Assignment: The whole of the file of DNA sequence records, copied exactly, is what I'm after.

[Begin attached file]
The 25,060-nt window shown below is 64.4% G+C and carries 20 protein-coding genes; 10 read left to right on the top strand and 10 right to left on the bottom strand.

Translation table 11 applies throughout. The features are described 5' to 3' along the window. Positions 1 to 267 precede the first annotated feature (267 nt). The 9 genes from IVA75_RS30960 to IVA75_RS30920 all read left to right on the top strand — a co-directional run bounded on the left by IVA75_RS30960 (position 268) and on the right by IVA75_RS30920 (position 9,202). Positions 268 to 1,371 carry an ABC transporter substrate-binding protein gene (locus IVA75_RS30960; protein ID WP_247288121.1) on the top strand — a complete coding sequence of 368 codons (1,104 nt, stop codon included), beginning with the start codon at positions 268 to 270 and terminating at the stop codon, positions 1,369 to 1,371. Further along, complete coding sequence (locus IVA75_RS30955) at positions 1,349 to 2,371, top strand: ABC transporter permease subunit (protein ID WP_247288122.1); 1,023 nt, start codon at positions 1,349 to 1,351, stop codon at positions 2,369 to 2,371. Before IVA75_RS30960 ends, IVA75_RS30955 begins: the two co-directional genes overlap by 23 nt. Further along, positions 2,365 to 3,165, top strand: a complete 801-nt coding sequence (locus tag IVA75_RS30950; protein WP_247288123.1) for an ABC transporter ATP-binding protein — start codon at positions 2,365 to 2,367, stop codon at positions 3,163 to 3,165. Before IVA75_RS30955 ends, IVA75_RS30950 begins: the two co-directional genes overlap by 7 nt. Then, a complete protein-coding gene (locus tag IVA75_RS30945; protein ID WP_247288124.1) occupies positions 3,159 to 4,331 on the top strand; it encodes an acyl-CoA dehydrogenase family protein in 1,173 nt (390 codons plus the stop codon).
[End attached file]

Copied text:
The 25,060-nt window shown below is 64.4% G+C and carries 20 protein-coding genes; 10 read left to right on the top strand and 10 right to left on the bottom strand.

Translation table 11 applies throughout. The features are described 5' to 3' along the window. Positions 1 to 267 precede the first annotated feature (267 nt). The 9 genes from IVA75_RS30960 to IVA75_RS30920 all read left to right on the top strand — a co-directional run bounded on the left by IVA75_RS30960 (position 268) and on the right by IVA75_RS30920 (position 9,202). Positions 268 to 1,371 carry an ABC transporter substrate-binding protein gene (locus IVA75_RS30960; protein ID WP_247288121.1) on the top strand — a complete coding sequence of 368 codons (1,104 nt, stop codon included), beginning with the start codon at positions 268 to 270 and terminating at the stop codon, positions 1,369 to 1,371. Further along, complete coding sequence (locus IVA75_RS30955) at positions 1,349 to 2,371, top strand: ABC transporter permease subunit (protein ID WP_247288122.1); 1,023 nt, start codon at positions 1,349 to 1,351, stop codon at positions 2,369 to 2,371. Before IVA75_RS30960 ends, IVA75_RS30955 begins: the two co-directional genes overlap by 23 nt. Further along, positions 2,365 to 3,165, top strand: a complete 801-nt coding sequence (locus tag IVA75_RS30950; protein WP_247288123.1) for an ABC transporter ATP-binding protein — start codon at positions 2,365 to 2,367, stop codon at positions 3,163 to 3,165. Before IVA75_RS30955 ends, IVA75_RS30950 begins: the two co-directional genes overlap by 7 nt. Then, a complete protein-coding gene (locus tag IVA75_RS30945; protein ID WP_247288124.1) occupies positions 3,159 to 4,331 on the top strand; it encodes an acyl-CoA dehydrogenase family protein in 1,173 nt (390 codons plus the stop codon).